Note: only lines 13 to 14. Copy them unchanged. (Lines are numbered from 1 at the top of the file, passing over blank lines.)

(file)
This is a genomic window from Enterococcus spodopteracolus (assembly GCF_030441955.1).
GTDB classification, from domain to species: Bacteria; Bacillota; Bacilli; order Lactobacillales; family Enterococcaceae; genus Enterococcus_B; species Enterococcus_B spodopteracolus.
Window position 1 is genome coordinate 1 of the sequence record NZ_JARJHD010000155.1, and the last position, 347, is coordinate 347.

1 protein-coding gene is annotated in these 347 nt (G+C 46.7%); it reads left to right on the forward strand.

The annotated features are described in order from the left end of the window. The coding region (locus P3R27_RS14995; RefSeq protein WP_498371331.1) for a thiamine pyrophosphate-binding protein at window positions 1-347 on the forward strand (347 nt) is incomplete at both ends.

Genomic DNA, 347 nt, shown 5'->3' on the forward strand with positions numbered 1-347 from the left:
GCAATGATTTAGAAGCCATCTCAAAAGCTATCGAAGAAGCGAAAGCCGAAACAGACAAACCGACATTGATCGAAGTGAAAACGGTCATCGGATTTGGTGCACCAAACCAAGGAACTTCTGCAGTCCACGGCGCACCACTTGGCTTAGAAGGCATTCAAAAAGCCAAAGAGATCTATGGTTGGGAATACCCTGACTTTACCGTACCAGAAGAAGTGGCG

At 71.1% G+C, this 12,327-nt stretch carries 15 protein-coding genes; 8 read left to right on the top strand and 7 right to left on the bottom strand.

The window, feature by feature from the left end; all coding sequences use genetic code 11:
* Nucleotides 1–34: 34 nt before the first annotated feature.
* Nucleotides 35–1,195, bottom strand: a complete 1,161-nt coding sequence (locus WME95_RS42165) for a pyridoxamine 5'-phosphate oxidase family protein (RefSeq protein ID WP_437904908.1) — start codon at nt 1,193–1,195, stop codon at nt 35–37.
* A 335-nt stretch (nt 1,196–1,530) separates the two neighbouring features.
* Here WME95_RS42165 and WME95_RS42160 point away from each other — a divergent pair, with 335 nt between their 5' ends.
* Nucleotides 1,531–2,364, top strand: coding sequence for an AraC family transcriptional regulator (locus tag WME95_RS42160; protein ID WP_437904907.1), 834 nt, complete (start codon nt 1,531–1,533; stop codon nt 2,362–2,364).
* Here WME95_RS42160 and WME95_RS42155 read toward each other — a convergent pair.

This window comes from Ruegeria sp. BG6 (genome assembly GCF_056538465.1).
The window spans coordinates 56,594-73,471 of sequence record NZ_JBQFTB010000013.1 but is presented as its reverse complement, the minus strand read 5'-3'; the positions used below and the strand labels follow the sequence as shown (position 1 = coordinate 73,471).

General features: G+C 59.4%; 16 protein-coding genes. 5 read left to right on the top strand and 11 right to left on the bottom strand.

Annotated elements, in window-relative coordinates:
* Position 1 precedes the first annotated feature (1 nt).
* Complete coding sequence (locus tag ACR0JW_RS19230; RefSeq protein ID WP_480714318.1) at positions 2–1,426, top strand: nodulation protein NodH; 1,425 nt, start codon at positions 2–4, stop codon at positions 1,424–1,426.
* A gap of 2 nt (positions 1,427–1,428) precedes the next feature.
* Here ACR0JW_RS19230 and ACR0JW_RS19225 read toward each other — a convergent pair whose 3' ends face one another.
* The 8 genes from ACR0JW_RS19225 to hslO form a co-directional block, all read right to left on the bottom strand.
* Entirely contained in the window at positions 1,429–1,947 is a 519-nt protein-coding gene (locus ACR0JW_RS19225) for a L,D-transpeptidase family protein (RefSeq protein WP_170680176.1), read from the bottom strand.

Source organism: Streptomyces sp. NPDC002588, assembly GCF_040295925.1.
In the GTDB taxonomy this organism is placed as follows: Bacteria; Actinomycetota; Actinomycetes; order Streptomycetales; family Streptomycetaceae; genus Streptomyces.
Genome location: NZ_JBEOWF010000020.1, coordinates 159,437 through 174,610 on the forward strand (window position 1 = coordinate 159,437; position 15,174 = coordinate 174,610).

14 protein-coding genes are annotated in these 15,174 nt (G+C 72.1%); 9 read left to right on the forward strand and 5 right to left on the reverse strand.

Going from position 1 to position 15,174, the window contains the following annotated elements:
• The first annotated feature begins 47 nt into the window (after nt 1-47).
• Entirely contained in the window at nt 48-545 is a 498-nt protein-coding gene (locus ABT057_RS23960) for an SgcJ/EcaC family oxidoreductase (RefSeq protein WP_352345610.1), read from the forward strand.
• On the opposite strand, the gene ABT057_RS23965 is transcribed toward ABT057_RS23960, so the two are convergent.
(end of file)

* Here WME95_RS42165 and WME95_RS42160 point away from each other — a divergent pair, with 335 nt between their 5' ends.
* Nucleotides 1,531–2,364, top strand: coding sequence for an AraC family transcriptional regulator (locus tag WME95_RS42160; protein ID WP_437904907.1), 834 nt, complete (start codon nt 1,531–1,533; stop codon nt 2,362–2,364).